You know how most people get retweets immediately after they tweet something? Why not do everyone a favor and time-delay your tweet for a few hours – or even a day (I’ve seen some of my friends do this. It can give the tweeted link a whole new life).

So – when we understand that part of Twitter is for sharing things that may not be designed for real-time interaction, automating certain tweets makes perfect sense. Especially with this small tweet-tweak – give the people who feed you great content the gift of a fresh audience.

Have you been doing this? And here’s a question that’s been on my mind – I have done very little with scheduling tweets for overnight/overseas reach. If you’re doing this, how’s it working out? Any tips to share?

ALSO: See some interesting stats and perspectives about tweeting blog posts from Mack Collier.

Twitter Chats and Cocktail Parties

Probably my LEAST favorite social setting is a crowded, noisy, unstructured gathering. Such as a big cocktail party.

Speak before 1,000 people? No problem. Mill around in a crowd, flitting from person to person? I’ll do it if I must – like going to the dentist. My fondest hope in large gatherings is to find one or two like-minded souls, and a quiet corner in which to REALLY talk. The small-talk socializing to get to that point is pretty much a means to an end.

And that’s how I view Twitter chats, the on-line equivalent to cocktail parties.

In her recent e-book (The Introvert’s Guide to Success in Business and Leadership), my LeadershipChat co-host, Lisa Petrilli, describes how our friendship was deepened in just such a social setting. In fact, it was the meeting that week of two like-minded introverts that eventually led to the launch of LeadershipChat.

In the 14 months of co-leading LeadershipChats, I have come to realize that we, as participants, need to have a pretty modest expectation of the one-hour event itself. We’re dealing with the exchange of ideas in 140 characters (a real difficulty for semantics, qualifications, and complex ideas)! And, as in any cocktail party, there’s a lot of superficial chatter happening – even attempts to draw attention to oneself for the purpose of generating retweets. How human…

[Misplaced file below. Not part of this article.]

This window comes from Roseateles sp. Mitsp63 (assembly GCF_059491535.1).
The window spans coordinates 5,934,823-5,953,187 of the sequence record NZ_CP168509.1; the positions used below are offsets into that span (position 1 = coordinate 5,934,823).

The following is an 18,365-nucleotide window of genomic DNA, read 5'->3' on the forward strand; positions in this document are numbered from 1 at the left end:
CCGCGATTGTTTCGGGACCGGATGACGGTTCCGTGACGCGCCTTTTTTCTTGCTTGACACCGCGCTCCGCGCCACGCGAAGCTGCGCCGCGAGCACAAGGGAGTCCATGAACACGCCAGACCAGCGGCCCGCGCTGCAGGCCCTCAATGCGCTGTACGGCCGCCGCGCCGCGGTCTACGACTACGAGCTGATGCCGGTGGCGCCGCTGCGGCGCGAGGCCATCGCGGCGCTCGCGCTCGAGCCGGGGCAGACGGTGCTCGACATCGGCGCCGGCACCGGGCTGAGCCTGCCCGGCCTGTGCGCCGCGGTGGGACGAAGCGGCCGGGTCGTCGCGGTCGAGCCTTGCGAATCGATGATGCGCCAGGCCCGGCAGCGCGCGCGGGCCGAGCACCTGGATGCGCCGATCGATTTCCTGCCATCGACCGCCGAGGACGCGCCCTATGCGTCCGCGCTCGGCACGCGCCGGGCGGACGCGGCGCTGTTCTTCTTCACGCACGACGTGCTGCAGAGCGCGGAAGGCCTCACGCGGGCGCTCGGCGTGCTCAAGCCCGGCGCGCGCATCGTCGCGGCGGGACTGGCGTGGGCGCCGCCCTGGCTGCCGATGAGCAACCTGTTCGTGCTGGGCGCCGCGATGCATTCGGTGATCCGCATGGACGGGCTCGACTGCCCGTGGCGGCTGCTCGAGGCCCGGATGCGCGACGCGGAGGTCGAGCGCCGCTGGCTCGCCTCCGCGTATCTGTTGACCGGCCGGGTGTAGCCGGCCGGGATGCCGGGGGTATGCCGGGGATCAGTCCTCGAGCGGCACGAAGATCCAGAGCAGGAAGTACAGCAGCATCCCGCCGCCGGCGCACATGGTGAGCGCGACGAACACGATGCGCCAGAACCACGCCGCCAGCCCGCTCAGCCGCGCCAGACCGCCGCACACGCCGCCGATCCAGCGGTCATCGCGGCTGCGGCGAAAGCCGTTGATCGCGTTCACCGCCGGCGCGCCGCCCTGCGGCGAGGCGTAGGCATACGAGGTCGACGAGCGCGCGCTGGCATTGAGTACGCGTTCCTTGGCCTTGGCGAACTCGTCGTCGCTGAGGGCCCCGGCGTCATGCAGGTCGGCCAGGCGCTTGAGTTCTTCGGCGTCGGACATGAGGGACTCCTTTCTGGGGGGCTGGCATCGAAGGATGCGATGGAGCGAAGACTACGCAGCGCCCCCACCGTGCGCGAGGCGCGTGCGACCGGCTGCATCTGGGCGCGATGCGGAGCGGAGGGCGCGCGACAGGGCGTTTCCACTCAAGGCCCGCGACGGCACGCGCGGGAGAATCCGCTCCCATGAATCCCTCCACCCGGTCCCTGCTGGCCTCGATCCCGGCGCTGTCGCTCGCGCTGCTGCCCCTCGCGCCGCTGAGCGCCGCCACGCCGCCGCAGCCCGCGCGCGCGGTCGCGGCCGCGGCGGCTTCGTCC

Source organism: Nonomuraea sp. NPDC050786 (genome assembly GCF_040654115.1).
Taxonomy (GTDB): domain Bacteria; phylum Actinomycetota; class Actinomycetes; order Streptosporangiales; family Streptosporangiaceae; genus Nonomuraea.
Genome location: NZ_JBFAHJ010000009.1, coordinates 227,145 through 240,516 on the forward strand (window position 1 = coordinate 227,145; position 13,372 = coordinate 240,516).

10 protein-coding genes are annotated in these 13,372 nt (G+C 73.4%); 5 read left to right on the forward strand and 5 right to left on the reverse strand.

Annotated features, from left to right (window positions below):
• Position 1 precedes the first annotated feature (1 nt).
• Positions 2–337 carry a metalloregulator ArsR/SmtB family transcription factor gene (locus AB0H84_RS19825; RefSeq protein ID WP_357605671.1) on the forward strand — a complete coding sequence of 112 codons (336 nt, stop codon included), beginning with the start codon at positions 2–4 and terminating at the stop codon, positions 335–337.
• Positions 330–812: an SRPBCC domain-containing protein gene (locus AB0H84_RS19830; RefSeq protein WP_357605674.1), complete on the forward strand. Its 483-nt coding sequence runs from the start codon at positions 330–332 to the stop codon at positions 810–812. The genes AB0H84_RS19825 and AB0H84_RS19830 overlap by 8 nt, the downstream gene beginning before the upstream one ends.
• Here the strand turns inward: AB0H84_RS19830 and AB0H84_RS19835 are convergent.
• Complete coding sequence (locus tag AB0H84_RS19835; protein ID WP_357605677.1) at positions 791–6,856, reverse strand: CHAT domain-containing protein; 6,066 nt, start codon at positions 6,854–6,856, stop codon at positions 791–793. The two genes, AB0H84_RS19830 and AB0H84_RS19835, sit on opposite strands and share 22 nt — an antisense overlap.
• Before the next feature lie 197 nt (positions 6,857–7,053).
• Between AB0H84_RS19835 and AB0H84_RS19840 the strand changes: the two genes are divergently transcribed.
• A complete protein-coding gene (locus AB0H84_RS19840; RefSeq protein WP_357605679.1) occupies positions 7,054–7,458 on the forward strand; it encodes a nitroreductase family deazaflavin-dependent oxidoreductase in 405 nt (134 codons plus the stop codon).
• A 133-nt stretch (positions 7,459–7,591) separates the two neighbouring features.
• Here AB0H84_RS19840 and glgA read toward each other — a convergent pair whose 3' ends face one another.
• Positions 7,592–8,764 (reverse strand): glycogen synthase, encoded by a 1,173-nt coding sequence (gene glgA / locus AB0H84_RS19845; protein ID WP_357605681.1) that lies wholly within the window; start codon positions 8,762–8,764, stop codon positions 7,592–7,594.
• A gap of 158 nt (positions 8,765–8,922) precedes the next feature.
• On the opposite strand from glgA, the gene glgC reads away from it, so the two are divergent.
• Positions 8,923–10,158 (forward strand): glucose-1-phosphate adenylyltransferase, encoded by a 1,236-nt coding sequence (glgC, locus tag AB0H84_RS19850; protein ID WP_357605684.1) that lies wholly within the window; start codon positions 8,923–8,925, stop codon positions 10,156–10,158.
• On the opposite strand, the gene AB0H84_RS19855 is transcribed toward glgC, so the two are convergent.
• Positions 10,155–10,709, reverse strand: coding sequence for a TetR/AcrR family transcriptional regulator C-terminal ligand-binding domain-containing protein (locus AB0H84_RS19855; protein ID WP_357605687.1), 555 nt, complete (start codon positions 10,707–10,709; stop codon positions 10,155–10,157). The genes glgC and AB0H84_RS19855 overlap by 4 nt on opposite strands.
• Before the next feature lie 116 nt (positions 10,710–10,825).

As for Lisa and me, our goals go way beyond the Tuesday 8-9 pm (ET) time slot. We want to create an environment where new connections are made, business (and personal) relationships are established, and ways of thinking (both old and new) are challenged and hashed out. A lot of that isn’t really going to happen, in-depth, during the hour. That’s where we’re mingling, kicking off dialogue, engaging in sidebars. The real valued outcome is the building of a community that rolls up its sleeves and collaborates during the other 167 hours of the week.

Or, as Kneale Mann often puts it toward the end of a chat, “now book a call with one or two people you’ve met here.” Right on.

Yes, I know that the sheer volume, and at times superficiality (@ZombieChatter BRILLIANT!! RT BillyBromide To lead, first you must live…) , of the tweetstream during a chat can be bothersome – just like it is in a cocktail party. But let’s keep our eye on the ball, and seek to encourage the development of a community of thinkers and doers.

To that end, I have one suggestion for LeadershipChat participants, that may further the dialogue and the learning. Just as Lisa and I write pre-chat posts giving our perspectives in the days before each chat, so I’d encourage any of you to write post-Tuesday-night posts on your blogs (or Facebook, or Google+…) that will expand on a point that is meaningful to you, or attack a deeper question, or express a disagreement with a guest host. Let’s move the dialogue to your sites, where there is more time to move into a quiet corner and really talk. Lisa and I love to comment on, and share, such LC-inspired posts.

Yes, I’m outside of my comfort zone every Tuesday from 8-9 pm. Even if it’s virtual, it’s a cocktail party. But when I consider the wonderful people I’ve had a chance to meet IRL this past year due to LeadershipChat, it’s worth the effort. Now, let’s all help the community reach its highest potential by going beyond the hour of chatter. Lead, by taking the discussion deeper!